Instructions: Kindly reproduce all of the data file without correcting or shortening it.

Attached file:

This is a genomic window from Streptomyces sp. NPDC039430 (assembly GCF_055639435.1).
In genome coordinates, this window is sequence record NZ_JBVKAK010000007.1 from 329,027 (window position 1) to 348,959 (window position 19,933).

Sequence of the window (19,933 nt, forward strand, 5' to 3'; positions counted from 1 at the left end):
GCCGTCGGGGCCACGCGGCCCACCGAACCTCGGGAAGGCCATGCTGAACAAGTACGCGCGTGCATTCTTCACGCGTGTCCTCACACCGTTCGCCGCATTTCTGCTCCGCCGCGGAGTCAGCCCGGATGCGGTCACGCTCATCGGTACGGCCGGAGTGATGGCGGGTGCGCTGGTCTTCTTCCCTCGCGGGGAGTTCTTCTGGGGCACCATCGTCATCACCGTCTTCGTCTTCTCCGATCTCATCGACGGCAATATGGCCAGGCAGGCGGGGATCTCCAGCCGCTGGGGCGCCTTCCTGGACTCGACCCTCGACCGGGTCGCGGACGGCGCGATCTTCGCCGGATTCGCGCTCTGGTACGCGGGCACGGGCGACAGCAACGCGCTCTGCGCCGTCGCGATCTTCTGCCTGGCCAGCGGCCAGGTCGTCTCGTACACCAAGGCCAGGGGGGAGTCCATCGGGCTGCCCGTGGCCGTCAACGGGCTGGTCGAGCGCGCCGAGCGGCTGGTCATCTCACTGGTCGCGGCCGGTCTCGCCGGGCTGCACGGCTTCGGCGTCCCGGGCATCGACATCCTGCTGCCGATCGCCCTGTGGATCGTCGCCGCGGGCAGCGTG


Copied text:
This is a genomic window from Streptomyces sp. NPDC039430 (assembly GCF_055639435.1).
In genome coordinates, this window is sequence record NZ_JBVKAK010000007.1 from 329,027 (window position 1) to 348,959 (window position 19,933).

Sequence of the window (19,933 nt, forward strand, 5' to 3'; positions counted from 1 at the left end):
GCCGTCGGGGCCACGCGGCCCACCGAACCTCGGGAAGGCCATGCTGAACAAGTACGCGCGTGCATTCTTCACGCGTGTCCTCACACCGTTCGCCGCATTTCTGCTCCGCCGCGGAGTCAGCCCGGATGCGGTCACGCTCATCGGTACGGCCGGAGTGATGGCGGGTGCGCTGGTCTTCTTCCCTCGCGGGGAGTTCTTCTGGGGCACCATCGTCATCACCGTCTTCGTCTTCTCCGATCTCATCGACGGCAATATGGCCAGGCAGGCGGGGATCTCCAGCCGCTGGGGCGCCTTCCTGGACTCGACCCTCGACCGGGTCGCGGACGGCGCGATCTTCGCCGGATTCGCGCTCTGGTACGCGGGCACGGGCGACAGCAACGCGCTCTGCGCCGTCGCGATCTTCTGCCTGGCCAGCGGCCAGGTCGTCTCGTACACCAAGGCCAGGGGGGAGTCCATCGGGCTGCCCGTGGCCGTCAACGGGCTGGTCGAGCGCGCCGAGCGGCTGGTCATCTCACTGGTCGCGGCCGGTCTCGCCGGGCTGCACGGCTTCGGCGTCCCGGGCATCGACATCCTGCTGCCGATCGCCCTGTGGATCGTCGCCGCGGGCAGCGTG